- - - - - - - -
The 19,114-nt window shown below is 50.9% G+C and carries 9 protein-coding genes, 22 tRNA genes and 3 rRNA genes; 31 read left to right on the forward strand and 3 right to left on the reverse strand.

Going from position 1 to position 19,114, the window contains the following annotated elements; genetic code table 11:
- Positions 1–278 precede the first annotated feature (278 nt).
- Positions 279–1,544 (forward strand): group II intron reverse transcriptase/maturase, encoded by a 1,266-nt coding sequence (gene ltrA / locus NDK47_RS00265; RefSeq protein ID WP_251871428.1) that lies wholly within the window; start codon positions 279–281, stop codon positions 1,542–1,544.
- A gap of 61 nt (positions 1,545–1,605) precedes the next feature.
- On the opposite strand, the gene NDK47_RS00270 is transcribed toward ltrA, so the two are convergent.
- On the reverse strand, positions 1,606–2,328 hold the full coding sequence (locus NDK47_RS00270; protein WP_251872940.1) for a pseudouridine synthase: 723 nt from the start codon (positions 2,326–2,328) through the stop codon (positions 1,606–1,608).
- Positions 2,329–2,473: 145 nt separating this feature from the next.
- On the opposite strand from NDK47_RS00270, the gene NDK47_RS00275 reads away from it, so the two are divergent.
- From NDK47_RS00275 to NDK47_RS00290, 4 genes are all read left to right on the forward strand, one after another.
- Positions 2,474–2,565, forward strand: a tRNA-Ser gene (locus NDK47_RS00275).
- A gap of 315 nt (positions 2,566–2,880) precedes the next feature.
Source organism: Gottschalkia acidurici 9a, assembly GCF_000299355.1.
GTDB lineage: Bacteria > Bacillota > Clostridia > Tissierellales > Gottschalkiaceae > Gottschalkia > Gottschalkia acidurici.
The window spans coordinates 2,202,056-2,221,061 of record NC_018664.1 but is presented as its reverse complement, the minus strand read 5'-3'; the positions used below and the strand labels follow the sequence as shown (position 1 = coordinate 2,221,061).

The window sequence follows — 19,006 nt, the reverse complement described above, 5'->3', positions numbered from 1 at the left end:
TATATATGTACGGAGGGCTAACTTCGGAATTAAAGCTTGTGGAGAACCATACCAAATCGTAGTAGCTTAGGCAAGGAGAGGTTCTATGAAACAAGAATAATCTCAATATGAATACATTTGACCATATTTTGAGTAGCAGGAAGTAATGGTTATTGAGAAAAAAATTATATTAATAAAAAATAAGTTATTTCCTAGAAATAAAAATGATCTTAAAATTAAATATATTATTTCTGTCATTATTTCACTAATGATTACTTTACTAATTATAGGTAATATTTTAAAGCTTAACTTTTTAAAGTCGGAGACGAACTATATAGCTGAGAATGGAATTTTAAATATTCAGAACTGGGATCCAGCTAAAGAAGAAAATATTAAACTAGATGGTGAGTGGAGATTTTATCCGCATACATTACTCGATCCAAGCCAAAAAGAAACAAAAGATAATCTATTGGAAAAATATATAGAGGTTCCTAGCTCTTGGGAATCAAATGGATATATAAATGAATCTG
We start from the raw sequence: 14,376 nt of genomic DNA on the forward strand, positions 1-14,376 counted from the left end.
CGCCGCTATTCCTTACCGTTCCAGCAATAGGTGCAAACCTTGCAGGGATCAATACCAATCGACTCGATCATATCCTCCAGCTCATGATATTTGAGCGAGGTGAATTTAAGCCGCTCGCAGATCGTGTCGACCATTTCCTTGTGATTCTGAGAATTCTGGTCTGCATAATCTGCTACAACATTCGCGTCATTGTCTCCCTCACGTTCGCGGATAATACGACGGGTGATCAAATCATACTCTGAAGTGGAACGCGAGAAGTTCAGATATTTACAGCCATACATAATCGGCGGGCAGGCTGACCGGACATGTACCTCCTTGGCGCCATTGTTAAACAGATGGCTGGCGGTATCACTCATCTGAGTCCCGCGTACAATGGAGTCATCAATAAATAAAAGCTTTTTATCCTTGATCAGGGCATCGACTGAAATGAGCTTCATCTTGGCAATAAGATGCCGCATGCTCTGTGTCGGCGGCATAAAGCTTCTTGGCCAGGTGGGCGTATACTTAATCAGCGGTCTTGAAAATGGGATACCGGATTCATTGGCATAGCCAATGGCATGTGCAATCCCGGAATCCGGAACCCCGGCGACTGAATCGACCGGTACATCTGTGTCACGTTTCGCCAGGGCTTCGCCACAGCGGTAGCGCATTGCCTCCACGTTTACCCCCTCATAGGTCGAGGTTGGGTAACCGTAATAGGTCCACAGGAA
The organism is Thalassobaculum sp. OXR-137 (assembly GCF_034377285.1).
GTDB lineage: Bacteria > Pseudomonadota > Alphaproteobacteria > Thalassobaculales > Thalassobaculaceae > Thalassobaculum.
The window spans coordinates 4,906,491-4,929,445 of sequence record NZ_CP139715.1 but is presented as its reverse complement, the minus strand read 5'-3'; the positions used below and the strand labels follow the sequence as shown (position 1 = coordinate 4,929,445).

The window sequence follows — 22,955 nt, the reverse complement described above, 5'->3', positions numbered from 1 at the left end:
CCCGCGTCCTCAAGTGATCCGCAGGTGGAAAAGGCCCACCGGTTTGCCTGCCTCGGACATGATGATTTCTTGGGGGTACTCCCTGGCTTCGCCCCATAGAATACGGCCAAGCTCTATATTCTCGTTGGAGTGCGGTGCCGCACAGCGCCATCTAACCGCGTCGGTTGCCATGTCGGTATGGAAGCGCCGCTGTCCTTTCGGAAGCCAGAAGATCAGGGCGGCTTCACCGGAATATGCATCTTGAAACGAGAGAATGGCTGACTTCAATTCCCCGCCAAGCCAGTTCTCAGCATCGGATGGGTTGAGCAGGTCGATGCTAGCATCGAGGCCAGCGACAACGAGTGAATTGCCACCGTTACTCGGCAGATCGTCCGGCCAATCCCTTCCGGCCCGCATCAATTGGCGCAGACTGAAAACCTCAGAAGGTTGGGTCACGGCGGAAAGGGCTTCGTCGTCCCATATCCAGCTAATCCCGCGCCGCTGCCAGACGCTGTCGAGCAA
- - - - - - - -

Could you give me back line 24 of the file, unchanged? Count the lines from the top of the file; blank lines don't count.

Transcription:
CCCGCGTCCTCAAGTGATCCGCAGGTGGAAAAGGCCCACCGGTTTGCCTGCCTCGGACATGATGATTTCTTGGGGGTACTCCCTGGCTTCGCCCCATAGAATACGGCCAAGCTCTATATTCTCGTTGGAGTGCGGTGCCGCACAGCGCCATCTAACCGCGTCGGTTGCCATGTCGGTATGGAAGCGCCGCTGTCCTTTCGGAAGCCAGAAGATCAGGGCGGCTTCACCGGAATATGCATCTTGAAACGAGAGAATGGCTGACTTCAATTCCCCGCCAAGCCAGTTCTCAGCATCGGATGGGTTGAGCAGGTCGATGCTAGCATCGAGGCCAGCGACAACGAGTGAATTGCCACCGTTACTCGGCAGATCGTCCGGCCAATCCCTTCCGGCCCGCATCAATTGGCGCAGACTGAAAACCTCAGAAGGTTGGGTCACGGCGGAAAGGGCTTCGTCGTCCCATATCCAGCTAATCCCGCGCCGCTGCCAGACGCTGTCGAGCAA